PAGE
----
A penny saved is a penny earned--even for billionaires
Some of the richest people have the most parsimonious habits. Jim C. Walton, an heir to the Walmart legacy, was worth $16.4 billion as of 2007 but reportedly drove a 15-year-old Dodge Dakota. Similarly, Ikea founder Ingvar Kamprad was worth $33 billion but drove a 15-year-old Volvo and regularly flew coach. Warren Buffet had a net value of $57 billion yet lived in the same home he had bought for $31,500 nearly 50 years earlier.
Parsimonious (pronounced “par-seh-MOE-nee-es”)
Excessively sparing or frugal.
From Latin parcere, “to spare, save”, plus monia, a suffix indicating action, state, or condition.
Pacific Ocean at over 200 km (124 miles) from surface
The astronaut Gordon Cooper had 20-12 vision, which means that he could see almost twice as well as a normally-sighted person. In fact, he claimed to espy railroad tracks in northern India and smoking chimneys in the Himalayas when orbiting the earth 100 miles above its surface. While some psychologists argue that he was merely making accurate guesses based on vague clues, science writer Joan Steen Wilentz points out several factors that lend him credibility. Because the atmosphere was very clear, lighting was ideal, and he was breathing pure oxygen in his capsule (which enhances vision), he may have actually seen the objects he claimed to — from 100 miles away.
Espy (pronounced “ih-SPIE”)
To catch sight of (something distant, partially hidden, or obscure); glimpse.
From Old French espier, from colloquial Latin spiare, “to spy”.
Nakamatsu claims patent to the floppy disk, CD, and digital watch
Inventor Yoshiro Nakamatsu is the world record holder for the most patents, currently numbering over 3,000. However, he is characterized as much by his outré habits as he is by his inventiveness. He has photographed and analyzed every meal he has eaten over the past 34 years, and with the help of a specially formulated snack, expects to live for 144 years—no more, no less. When asked how he he triggers his ideas, he responded that “A lack of oxygen is very important”; he submerges himself underwater until he gets a “flash” only “0.5 seconds before death”, and scribbles it onto a plexiglass writing pad.
Outré (pronounced “ooh-TRAY”)
Highly unconventional; eccentric or bizarre: “outré and affected stage antics”
Appeared in English in early 1700s, from French outré, present participle of outrer, meaning to “to carry to excess, overdo, or exaggerate”.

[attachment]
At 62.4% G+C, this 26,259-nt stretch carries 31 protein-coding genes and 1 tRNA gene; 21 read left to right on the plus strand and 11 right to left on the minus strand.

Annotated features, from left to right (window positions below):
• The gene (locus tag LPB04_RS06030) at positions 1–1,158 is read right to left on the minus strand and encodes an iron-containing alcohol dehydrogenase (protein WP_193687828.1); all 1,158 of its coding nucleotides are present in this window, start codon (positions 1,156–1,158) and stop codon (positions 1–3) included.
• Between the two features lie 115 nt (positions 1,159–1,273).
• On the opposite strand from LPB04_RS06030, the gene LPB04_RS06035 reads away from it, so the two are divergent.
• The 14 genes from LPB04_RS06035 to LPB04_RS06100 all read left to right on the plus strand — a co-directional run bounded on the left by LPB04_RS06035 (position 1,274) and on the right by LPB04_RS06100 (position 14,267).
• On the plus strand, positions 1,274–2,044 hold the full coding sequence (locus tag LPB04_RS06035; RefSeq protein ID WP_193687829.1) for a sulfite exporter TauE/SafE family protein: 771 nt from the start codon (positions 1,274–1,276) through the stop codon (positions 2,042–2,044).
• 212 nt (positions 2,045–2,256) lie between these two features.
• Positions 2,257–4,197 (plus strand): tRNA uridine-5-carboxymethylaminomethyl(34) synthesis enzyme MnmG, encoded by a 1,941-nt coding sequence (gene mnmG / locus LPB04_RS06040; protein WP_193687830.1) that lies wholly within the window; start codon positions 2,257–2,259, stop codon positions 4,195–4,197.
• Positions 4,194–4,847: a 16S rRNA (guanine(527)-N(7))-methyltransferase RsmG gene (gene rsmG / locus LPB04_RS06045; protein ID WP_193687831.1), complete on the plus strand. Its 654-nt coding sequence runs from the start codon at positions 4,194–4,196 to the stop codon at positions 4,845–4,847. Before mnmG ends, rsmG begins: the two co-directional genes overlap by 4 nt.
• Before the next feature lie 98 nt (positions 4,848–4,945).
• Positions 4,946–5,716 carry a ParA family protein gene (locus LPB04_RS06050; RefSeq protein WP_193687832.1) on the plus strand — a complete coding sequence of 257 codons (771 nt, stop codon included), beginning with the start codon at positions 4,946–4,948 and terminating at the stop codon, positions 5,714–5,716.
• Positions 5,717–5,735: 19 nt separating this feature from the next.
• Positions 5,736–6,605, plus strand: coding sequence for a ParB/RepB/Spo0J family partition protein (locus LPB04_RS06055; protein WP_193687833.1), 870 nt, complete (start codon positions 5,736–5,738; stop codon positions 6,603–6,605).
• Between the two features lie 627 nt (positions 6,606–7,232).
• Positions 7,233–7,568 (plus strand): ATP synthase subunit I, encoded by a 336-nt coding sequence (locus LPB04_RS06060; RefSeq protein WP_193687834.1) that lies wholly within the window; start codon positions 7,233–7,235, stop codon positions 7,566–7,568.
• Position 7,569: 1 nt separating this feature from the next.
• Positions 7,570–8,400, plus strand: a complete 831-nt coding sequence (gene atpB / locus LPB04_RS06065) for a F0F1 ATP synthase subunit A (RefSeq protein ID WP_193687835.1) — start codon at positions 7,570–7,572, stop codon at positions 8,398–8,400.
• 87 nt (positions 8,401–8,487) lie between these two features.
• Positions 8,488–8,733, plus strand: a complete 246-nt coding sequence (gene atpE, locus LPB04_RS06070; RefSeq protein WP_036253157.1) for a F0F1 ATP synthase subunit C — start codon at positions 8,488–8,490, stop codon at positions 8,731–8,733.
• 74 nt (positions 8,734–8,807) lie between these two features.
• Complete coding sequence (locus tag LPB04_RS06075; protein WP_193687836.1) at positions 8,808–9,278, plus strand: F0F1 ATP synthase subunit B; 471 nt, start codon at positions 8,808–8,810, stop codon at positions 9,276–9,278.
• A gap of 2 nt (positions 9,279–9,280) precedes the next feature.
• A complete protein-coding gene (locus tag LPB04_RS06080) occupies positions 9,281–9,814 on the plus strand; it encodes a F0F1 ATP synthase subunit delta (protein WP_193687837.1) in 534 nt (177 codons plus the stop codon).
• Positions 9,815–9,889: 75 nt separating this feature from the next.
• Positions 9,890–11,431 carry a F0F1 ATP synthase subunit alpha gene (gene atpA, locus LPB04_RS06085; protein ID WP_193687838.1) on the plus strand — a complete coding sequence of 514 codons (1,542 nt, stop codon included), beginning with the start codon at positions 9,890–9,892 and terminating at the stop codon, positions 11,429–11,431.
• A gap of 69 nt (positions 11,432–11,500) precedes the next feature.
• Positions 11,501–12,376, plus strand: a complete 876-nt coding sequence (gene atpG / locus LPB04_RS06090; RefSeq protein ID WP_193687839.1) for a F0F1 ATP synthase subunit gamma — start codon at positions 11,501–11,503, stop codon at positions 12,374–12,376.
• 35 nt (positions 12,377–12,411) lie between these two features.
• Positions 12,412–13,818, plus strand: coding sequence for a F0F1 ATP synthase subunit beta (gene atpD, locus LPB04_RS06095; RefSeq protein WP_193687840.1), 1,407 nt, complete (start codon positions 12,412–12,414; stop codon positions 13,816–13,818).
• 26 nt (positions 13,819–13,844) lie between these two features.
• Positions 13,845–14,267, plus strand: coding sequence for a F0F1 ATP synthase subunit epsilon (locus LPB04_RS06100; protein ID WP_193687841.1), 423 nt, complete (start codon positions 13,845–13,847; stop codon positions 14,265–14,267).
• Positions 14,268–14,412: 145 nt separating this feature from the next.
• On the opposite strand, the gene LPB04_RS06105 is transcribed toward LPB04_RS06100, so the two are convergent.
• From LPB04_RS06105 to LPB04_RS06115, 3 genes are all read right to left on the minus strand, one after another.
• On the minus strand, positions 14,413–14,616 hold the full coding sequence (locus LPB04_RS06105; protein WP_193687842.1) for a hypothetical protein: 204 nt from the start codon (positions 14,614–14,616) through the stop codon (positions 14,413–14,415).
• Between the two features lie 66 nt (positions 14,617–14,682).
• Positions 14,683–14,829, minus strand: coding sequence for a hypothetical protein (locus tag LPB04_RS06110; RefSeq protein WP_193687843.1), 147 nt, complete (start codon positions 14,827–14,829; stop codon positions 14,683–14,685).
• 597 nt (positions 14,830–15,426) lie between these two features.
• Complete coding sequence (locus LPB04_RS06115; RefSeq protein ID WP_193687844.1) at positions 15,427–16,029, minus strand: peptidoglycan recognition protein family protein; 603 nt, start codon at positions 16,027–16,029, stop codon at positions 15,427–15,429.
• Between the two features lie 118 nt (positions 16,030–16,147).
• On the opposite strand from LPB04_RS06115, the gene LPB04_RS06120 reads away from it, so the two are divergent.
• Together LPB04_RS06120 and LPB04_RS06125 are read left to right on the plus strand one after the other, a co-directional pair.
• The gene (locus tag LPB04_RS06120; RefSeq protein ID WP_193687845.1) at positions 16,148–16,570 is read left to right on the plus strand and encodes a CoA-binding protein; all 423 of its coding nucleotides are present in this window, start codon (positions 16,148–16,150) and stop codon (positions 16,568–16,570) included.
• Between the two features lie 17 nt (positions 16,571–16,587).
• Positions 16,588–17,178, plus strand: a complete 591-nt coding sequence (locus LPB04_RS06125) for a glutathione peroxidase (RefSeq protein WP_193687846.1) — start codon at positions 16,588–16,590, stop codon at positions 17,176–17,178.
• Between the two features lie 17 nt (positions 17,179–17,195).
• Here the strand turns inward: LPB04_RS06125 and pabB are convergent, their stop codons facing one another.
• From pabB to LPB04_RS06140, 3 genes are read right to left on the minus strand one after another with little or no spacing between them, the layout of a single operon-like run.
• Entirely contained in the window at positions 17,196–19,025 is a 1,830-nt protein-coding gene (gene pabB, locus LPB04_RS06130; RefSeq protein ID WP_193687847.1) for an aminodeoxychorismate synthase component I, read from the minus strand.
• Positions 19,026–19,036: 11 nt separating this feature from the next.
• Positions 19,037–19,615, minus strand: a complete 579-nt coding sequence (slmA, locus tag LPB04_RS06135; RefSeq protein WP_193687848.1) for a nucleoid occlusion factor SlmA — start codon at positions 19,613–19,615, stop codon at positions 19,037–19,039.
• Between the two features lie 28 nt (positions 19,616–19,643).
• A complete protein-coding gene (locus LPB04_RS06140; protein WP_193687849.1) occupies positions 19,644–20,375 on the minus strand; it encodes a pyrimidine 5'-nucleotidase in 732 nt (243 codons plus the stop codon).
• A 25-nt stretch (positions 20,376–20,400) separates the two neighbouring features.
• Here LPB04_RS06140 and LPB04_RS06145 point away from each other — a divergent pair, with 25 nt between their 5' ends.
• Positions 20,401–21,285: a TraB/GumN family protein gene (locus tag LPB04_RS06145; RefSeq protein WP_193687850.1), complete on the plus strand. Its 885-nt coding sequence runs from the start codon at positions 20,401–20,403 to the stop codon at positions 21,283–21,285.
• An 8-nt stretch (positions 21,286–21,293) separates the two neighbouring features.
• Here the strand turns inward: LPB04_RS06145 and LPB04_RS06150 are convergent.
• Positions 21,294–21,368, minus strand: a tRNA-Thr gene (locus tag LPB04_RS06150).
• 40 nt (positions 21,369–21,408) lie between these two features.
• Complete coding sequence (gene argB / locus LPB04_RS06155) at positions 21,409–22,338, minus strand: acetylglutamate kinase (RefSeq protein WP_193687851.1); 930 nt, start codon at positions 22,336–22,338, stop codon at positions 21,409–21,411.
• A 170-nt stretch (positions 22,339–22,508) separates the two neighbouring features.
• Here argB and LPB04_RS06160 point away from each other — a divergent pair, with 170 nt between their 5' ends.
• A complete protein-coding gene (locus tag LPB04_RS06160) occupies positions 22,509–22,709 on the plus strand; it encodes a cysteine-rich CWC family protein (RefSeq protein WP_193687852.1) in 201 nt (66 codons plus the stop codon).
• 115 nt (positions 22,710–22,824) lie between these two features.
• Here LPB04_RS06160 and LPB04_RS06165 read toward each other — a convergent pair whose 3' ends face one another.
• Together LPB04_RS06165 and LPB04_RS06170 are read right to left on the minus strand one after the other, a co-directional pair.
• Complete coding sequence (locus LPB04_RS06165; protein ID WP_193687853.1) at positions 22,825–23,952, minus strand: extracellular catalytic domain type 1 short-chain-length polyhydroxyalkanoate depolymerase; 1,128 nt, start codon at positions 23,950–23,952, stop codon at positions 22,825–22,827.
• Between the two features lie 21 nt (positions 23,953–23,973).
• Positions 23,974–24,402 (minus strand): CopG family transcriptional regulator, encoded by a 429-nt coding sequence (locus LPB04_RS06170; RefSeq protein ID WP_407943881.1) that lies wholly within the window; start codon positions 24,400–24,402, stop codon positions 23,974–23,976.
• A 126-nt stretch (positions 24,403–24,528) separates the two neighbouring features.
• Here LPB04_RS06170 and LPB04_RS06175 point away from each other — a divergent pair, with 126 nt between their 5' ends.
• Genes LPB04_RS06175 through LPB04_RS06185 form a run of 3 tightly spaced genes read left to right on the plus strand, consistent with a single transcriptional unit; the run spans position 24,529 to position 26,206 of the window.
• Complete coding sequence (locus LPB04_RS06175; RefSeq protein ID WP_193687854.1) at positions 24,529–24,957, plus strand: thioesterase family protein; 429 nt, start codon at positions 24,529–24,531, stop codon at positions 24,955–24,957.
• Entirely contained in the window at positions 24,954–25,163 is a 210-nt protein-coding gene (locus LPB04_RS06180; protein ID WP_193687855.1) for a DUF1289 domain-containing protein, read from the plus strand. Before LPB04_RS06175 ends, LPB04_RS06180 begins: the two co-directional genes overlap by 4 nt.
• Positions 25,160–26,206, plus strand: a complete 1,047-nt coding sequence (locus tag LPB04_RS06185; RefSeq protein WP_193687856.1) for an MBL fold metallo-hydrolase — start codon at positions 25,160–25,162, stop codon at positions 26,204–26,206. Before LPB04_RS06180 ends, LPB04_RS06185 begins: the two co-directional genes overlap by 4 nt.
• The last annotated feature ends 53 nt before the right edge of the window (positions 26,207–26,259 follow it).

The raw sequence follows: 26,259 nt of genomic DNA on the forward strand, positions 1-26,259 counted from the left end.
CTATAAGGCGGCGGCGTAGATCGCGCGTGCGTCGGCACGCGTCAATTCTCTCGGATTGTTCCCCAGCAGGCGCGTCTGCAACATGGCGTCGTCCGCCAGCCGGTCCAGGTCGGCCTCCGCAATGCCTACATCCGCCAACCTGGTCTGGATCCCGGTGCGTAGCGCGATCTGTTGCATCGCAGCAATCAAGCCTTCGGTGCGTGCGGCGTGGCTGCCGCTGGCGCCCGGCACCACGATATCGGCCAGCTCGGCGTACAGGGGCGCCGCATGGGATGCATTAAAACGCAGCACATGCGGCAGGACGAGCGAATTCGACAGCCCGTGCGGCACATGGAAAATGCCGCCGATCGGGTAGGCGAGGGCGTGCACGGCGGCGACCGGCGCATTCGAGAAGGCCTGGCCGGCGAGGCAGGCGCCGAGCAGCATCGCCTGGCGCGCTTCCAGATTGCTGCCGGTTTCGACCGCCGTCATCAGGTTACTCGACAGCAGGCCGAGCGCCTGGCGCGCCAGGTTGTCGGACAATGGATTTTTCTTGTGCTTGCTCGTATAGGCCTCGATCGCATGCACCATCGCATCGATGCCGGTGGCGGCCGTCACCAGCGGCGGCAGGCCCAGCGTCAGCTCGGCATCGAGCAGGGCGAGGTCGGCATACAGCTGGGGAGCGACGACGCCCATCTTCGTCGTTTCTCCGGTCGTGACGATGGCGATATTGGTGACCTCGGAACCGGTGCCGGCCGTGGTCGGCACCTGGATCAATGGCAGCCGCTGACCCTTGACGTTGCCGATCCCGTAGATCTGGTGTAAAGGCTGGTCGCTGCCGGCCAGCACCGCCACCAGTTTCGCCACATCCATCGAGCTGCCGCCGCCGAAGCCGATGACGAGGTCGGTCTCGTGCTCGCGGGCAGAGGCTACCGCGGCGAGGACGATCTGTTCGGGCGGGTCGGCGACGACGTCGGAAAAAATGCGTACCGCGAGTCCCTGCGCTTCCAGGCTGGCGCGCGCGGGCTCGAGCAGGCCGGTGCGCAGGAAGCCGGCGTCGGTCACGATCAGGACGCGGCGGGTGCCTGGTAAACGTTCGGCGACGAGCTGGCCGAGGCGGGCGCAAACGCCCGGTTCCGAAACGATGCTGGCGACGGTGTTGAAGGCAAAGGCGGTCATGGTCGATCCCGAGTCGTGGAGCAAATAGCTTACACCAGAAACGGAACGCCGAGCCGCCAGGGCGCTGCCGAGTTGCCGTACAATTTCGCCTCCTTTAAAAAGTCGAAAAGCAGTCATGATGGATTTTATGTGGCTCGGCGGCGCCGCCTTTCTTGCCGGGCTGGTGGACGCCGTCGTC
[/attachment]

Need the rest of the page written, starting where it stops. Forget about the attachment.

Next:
Photo of Andrew Jackson at 78, months before his death
Whether Andrew Jackson was a good or bad president, he was certainly an irascible being. Mere insults frequently provoked him to engage in duels, which in those days consisted of standing point-blank in front of an opponent and firing a musket. He was shot so many times that historian Chris Wallace exaggerated, “he was known to rattle like a bag of marbles”. The only man he actually killed in a duel, Charles Dickinson, was challenged after he insulted his wife. Jackson let Dickinson shoot first, which lodged a bullet deeply in his chest that stayed there for life.
Irascible (pronounced “ih-RAS-əh-bəl”)
1. *Prone to outbursts of temper; easily angered.
2. Characterized by or resulting from anger.
From Latin irasci, “grow angry”, from ira, “anger”. Ira is also the root of “irate”.
Evelyn Glennie creates sonorous music on the xylophone, marimba, and drums as the world’s preeminent solo percussionist—and she is profoundly deaf. She asserts that her purpose is to “teach the world how to listen”, claiming that we can register sound not only with our ears, but with our whole bodies. For this reason, she performs barefoot to better receive musical vibrations from the floor.
Sonorous (pronounced “SON-er-əs”)
1. Having or producing sound.
2.*Having or producing a full, deep, or rich sound.
3. Impressive in style of speech: a sonorous oration.
4. Produced in the manner of a sonorant.
From Latin sonare, meaining “to sound”. Sonare also brings us sonata, assonance, consonant, and dissonant.
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